Second, today the price the contractor pays for his framing generally includes a number of intermediary markups, such that it is reasonable to expect that the contractor is already paying about 50 percent above the manufacturer's selling price for framing. For discussion's sake we'll use this current contractor price as the new manufacturer's price, although it could be easily argued that there are enough benefits that the contractor could afford to pay even more.


So, the manufacturer gets 50 percent more for his wood by supplying a large number of additional services. But what does it cost the manufacturer, and is it worth it?


Let's say the manufacturer sells five percent ($500,000) of his product in this new manner. In general, without being specific to a particular species or dimension, the addition of these processes will add about 10 percent in labor and additional materials (e.g. coating) to provide those services. However, at the same time, about 15 percent of exterior wall framing and five percent of interior wall framing can come from lumber that is significantly shorter than eight feet, with some as short as 16 inches. IF integrated into the companies overall yield program, much of this could come from what is now considered to be either waste or is grade stamped at a lower grade currently.


Thus a program like this has the potential to measurably improve lumber yields (that should strike near the heart of any commodity producer!). IF this new processing was well operated and integrated into existing practices, it is not unreasonable to assume that about half of the additional labor costs could be made up by improvements in yield. (Imagine if the manufacturer provided ALL lumber cut exactly to customer specifications, it would no longer be necessary to produce grade lumber in two-foot increments, eight feet and longer!! They could produce grade lumber at ANY length!! And then optimize it to customer specifications! This has HUGE yield implications!!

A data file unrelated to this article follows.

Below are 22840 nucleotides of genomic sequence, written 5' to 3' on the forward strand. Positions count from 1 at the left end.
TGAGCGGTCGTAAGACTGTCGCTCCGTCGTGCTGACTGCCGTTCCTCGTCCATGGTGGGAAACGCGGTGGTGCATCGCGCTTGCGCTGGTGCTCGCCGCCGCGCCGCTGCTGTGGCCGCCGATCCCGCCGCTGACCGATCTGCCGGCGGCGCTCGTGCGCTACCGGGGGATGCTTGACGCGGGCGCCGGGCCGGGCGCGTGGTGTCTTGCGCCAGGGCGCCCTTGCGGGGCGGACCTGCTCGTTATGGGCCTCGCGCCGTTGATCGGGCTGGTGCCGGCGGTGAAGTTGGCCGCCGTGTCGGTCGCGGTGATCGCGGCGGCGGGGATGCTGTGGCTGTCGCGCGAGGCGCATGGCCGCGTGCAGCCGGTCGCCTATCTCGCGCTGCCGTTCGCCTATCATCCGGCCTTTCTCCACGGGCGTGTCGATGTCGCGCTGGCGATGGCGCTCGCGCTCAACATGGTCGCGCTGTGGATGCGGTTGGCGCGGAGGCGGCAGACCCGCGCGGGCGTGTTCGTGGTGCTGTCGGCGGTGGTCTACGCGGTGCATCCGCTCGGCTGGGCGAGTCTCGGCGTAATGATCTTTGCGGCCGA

Getting back to our example, assume that the additional cost, net of yield improvements, to produce these services is about five percent. So the difference for the contractor sales segment can be described as below:


Original Value-added

Sales $500,000 $750,000 (50% more)

Base costs $480,000 $460,000 (5% savings)

Value-added costs $0 $48,000 (10% of base value-added)

Pretax Profit on VA segment $20,000 $242,000

Total Corp Pretax Profit $400,000 $622,000


So adding a little value added to a small percentage of a commodity companies business can have a huge impact on the profitability of that organization!


Now, are there likely to be issues that need to be resolved, like what if the contractor needs to change things at the last minute, or “who calculates the number of parts,” or “we need this housing unit produced next not that one?” Of course there are, but those are real issues with a real customer, and the discussion is no longer about price and productivity. Seems like the right discussion to be having to me.


Of course you can't have this discussion without extrapolating, “what if all the lumber companies started serving contractors in this manner?” Who knows, but IF we started linking the manufacturer more closely with the user, we might do a better job of making what customers really want, and manufacturers might not all have to focus on how much volume they make, but instead on implementing the flexibility to make a wide variety of products from the forests to meet the wide variety of needs of the customer.


The old saying is “if all you have is a hammer, everything looks like a nail.” Perhaps if all you produce is studs, everything looks like wall. Today, if you would show a 2x4 to a caveman and ask him what it is, he would probably reply “a stick.” He's not far wrong. In the future, the long-term success of forestry may rely on the industry manufacturing fewer sticks.


Dr. Jeff Howe